Harris describes another defect underlying the common notion about intimacy, the mistaken belief that sex equals love. In fact, the cornerstone of dating is the fantasy of "falling in love" with a physically attractive person. However, based on stimulated emotions, the relationship steamrolls much too quickly toward intimacy. The passions of the moment take center stage and outweigh any other consideration. With no other considerations, the gauge of the seriousness of the relationship is the level of feelings. Thus the rollercoaster of falling in and out of love begins and too often chaos is the result.

Harris deals with the core issue when he gives the Biblical perspective on love. He states that the world’s deceptions flow from the central problem-that love is seen as being primarily for the fulfillment and comfort of the self. Here Unificationist thought can be of great use in Harris’ proposal. It is only when we understand that the cause of the fall of man was the misuse of love that we clearly understand his statement, that this "comfort of the self" revolves around the sacrifice of others to gain love for the self. From a Unificationist perspective, what Harris is describing in the culture of dating is the activity of young Lucifers, Archangels, hunting for Eves to entice and use for their benefit. He does have some intuition of this: his direction to guys is to stop acting like "hunters" trying to catch girls. Instead, he proposes men be "warriors" standing guard over them. Instead of warriors, Unificationist thought would urge them to a broader ideal, to be "True Adams" displaying the image and character of God, as Jesus did, in male-female relationships.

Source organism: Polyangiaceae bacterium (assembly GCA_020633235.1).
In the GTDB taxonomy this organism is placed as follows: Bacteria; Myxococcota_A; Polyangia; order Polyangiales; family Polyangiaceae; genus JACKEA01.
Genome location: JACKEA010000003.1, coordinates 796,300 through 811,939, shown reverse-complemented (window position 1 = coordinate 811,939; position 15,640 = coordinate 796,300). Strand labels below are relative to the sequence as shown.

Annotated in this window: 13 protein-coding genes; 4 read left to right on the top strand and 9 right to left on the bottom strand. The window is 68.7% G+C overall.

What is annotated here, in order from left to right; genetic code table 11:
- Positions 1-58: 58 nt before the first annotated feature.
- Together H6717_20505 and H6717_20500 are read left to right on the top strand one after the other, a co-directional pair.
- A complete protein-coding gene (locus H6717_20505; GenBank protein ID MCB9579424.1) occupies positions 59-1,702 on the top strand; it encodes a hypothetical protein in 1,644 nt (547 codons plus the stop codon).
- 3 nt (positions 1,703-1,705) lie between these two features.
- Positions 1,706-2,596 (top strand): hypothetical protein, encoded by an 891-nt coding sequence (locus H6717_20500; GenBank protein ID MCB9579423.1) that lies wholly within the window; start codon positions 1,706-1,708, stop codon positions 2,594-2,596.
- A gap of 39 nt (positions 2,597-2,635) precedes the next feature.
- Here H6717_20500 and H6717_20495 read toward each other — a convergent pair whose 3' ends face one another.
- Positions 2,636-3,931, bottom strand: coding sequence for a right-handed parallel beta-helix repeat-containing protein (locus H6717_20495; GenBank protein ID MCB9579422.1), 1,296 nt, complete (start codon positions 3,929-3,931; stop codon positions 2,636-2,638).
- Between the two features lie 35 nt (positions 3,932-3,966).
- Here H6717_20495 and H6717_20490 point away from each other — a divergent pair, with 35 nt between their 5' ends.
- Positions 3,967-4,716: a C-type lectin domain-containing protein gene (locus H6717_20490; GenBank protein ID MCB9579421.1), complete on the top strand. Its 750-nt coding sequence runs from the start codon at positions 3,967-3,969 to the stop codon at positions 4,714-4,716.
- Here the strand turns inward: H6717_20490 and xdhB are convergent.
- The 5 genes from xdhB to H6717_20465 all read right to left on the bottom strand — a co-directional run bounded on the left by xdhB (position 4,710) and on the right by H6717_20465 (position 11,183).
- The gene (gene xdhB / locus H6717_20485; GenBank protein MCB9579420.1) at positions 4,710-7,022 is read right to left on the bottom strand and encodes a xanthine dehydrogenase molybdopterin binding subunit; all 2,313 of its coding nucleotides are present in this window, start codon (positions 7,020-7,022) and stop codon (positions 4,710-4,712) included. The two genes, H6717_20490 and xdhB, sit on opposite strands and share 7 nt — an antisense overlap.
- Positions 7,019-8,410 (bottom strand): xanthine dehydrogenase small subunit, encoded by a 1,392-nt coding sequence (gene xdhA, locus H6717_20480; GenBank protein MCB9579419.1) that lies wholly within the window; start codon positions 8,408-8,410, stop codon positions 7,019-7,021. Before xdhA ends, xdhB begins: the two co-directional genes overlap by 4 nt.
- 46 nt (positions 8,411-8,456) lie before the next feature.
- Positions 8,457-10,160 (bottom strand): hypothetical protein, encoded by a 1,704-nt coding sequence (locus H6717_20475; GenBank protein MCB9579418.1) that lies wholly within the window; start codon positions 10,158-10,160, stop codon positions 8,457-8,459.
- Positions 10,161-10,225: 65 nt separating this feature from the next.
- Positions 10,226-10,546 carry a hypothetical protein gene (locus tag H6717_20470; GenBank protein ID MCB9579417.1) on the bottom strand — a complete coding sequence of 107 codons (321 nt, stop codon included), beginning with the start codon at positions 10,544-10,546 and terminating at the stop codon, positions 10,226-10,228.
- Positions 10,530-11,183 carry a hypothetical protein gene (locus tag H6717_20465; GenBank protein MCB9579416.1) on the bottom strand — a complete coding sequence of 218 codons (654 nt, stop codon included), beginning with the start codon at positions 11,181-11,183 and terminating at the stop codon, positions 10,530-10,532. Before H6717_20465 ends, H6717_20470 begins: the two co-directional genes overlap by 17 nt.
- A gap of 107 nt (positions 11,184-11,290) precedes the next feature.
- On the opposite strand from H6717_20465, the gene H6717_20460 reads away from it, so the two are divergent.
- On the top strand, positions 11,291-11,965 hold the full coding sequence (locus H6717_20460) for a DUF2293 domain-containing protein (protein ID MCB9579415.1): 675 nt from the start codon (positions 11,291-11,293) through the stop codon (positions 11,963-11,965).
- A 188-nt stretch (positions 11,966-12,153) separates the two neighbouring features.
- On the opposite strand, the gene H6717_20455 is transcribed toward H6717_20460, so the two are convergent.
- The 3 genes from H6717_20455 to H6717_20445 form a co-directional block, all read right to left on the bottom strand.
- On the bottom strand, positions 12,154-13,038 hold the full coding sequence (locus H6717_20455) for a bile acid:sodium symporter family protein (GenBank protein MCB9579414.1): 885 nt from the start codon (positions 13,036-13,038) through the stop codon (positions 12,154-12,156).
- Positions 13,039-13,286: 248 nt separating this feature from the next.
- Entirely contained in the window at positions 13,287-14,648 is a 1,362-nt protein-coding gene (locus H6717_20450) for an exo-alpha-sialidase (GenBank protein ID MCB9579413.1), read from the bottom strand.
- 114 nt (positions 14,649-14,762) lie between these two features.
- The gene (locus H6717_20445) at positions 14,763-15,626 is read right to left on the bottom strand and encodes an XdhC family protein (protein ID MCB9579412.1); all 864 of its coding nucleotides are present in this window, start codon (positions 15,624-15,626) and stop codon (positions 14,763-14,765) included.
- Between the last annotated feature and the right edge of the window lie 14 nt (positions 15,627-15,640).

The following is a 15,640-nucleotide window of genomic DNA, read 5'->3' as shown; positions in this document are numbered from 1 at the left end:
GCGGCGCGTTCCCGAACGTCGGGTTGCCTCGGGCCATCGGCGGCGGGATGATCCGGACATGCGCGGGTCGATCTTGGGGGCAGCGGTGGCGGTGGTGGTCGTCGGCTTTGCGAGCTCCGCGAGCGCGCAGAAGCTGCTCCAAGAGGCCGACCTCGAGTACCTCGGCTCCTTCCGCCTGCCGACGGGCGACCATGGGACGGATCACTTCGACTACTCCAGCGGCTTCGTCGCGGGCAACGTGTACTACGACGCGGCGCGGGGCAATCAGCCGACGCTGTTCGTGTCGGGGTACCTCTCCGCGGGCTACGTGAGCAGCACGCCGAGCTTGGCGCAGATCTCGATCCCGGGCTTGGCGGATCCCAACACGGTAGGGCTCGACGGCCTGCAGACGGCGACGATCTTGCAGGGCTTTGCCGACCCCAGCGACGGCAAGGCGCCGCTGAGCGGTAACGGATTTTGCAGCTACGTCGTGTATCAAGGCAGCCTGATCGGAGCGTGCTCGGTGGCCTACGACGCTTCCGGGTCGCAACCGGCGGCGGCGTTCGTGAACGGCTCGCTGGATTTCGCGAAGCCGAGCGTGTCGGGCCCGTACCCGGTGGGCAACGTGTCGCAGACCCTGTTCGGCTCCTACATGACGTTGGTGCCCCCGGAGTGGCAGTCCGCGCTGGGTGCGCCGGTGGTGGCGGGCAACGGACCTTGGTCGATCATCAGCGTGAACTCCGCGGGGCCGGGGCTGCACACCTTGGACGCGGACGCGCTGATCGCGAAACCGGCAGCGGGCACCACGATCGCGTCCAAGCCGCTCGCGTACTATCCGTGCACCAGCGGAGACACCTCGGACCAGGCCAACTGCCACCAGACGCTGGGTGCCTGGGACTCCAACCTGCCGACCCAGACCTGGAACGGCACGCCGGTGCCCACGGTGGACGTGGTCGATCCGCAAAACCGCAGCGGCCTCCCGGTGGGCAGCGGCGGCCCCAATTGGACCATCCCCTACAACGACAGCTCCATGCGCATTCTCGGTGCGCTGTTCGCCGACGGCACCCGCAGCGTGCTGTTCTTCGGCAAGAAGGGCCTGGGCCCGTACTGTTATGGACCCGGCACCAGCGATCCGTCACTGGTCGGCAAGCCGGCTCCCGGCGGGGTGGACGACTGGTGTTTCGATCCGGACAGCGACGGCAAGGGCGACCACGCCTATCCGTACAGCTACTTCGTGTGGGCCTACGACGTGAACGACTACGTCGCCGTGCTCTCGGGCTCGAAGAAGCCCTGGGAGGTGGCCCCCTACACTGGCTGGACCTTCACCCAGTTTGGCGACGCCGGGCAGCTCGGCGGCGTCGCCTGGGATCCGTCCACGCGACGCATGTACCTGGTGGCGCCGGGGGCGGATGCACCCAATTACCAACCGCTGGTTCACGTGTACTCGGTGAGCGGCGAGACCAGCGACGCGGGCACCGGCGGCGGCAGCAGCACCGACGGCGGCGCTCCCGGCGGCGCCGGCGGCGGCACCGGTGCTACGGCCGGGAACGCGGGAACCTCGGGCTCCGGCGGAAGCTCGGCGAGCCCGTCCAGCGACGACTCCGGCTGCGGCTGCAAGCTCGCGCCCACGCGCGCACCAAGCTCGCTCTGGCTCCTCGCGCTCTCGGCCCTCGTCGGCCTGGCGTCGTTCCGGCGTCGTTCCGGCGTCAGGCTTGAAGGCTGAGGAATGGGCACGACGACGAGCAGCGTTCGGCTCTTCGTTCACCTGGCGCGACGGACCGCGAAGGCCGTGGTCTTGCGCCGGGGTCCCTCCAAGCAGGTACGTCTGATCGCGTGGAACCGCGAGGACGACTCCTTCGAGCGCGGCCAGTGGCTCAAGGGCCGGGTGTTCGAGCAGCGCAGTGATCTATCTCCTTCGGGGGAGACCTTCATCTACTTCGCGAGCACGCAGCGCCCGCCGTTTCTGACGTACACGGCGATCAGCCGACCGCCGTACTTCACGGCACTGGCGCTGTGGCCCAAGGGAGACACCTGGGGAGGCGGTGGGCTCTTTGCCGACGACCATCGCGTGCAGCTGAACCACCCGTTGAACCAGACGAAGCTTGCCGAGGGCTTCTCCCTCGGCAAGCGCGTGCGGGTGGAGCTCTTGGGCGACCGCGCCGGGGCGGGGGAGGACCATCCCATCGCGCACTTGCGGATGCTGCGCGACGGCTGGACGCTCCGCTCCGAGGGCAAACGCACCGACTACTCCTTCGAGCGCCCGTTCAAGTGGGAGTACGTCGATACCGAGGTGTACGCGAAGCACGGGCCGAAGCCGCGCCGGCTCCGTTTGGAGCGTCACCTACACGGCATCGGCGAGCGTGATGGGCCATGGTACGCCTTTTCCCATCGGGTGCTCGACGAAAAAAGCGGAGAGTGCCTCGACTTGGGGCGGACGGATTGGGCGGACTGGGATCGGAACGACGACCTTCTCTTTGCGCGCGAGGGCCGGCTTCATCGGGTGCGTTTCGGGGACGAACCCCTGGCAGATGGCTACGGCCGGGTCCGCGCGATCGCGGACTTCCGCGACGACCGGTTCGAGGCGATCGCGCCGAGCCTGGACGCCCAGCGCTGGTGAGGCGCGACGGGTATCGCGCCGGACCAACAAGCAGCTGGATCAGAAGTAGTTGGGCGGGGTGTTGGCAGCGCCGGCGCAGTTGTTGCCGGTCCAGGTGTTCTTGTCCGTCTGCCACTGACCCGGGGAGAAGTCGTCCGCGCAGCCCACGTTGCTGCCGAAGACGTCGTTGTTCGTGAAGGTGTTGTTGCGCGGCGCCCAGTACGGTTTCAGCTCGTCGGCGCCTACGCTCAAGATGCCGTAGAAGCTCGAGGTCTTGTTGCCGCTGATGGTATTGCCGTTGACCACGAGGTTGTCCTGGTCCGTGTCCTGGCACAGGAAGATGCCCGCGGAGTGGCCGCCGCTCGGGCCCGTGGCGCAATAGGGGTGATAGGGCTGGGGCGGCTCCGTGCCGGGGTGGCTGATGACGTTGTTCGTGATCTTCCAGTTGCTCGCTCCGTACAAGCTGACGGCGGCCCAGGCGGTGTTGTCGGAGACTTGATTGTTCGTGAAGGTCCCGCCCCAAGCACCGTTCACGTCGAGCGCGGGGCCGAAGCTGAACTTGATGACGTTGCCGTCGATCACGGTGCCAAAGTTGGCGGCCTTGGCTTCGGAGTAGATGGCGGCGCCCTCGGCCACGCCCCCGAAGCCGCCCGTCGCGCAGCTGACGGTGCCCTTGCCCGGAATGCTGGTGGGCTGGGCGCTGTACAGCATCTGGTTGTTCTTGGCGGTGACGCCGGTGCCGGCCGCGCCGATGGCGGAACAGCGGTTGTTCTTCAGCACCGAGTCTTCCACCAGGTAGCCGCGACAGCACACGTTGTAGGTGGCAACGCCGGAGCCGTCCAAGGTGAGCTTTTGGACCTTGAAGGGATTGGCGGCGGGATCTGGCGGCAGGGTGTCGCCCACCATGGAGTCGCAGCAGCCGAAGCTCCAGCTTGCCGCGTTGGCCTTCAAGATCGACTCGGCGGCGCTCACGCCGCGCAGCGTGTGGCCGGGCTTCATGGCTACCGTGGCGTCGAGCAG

So dating is flawed. As Harris says, "God’s true love pretty much nullifies dating as we know it." Incidentally, this is why the True Love Waits movement, as it stands now, is not likely to succeed. Leaving dating in place and saying "control yourself" is a losing proposition. But what is the alternative? Harris’ proposals for an alternative lifestyle are to be commended: singleness is a gift from God to be used to its fullest while one can. A better way to get to know someone is by working with them on a service project rather than putting one’s energy into creating false impressions on a date. Parents of both parties should be included in the equation when getting to know the other person. Good as they are, they still come short of the perspective presented by Unificationism. That perspective includes nothing less than the creation of a marriage culture. It’s only when we realize that God designed the world around the marriage of man and woman, that the goal of life is not to be a holy individual, but a holy couple, that we get a true perspective on marriage. When children are given this vision with the extensive guidance and example of Rev. and Mrs. Moon, we have hope of transforming our sex-obsessed culture into a culture of the highest dignity of conjugal and parental love.

David Kasbow is the Michigan state leader and has a private practice in clinical psychology. He was blessed in 1982 at Madison Square Garden in the 2075 Couple Blessing.